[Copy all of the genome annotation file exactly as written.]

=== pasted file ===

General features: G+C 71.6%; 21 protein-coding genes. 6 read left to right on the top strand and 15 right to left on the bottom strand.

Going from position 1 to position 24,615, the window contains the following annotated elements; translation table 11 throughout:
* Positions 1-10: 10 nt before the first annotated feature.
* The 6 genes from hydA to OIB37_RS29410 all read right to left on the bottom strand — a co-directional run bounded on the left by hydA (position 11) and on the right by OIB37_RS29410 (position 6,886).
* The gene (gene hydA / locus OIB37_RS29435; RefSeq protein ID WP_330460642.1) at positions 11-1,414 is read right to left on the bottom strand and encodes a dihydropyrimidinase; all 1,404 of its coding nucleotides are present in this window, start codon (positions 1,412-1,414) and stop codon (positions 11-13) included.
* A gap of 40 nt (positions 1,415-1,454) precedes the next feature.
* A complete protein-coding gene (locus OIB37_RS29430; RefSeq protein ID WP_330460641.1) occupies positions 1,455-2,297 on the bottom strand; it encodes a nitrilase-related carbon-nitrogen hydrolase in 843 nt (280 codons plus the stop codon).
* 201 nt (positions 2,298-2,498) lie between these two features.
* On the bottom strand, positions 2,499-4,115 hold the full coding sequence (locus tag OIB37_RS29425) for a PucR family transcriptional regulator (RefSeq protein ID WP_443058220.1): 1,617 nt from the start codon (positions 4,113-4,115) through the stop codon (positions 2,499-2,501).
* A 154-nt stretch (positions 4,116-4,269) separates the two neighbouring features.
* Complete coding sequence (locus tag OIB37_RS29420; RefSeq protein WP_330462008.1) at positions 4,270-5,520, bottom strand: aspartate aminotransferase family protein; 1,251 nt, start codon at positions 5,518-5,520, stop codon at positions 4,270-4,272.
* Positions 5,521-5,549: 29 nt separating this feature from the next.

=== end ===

General features: G+C 71.6%; 21 protein-coding genes. 6 read left to right on the top strand and 15 right to left on the bottom strand.

Going from position 1 to position 24,615, the window contains the following annotated elements; translation table 11 throughout:
* Positions 1-10: 10 nt before the first annotated feature.
* The 6 genes from hydA to OIB37_RS29410 all read right to left on the bottom strand — a co-directional run bounded on the left by hydA (position 11) and on the right by OIB37_RS29410 (position 6,886).
* The gene (gene hydA / locus OIB37_RS29435; RefSeq protein ID WP_330460642.1) at positions 11-1,414 is read right to left on the bottom strand and encodes a dihydropyrimidinase; all 1,404 of its coding nucleotides are present in this window, start codon (positions 1,412-1,414) and stop codon (positions 11-13) included.
* A gap of 40 nt (positions 1,415-1,454) precedes the next feature.
* A complete protein-coding gene (locus OIB37_RS29430; RefSeq protein ID WP_330460641.1) occupies positions 1,455-2,297 on the bottom strand; it encodes a nitrilase-related carbon-nitrogen hydrolase in 843 nt (280 codons plus the stop codon).
* 201 nt (positions 2,298-2,498) lie between these two features.
* On the bottom strand, positions 2,499-4,115 hold the full coding sequence (locus tag OIB37_RS29425) for a PucR family transcriptional regulator (RefSeq protein ID WP_443058220.1): 1,617 nt from the start codon (positions 4,113-4,115) through the stop codon (positions 2,499-2,501).
* A 154-nt stretch (positions 4,116-4,269) separates the two neighbouring features.
* Complete coding sequence (locus tag OIB37_RS29420; RefSeq protein WP_330462008.1) at positions 4,270-5,520, bottom strand: aspartate aminotransferase family protein; 1,251 nt, start codon at positions 5,518-5,520, stop codon at positions 4,270-4,272.
* Positions 5,521-5,549: 29 nt separating this feature from the next.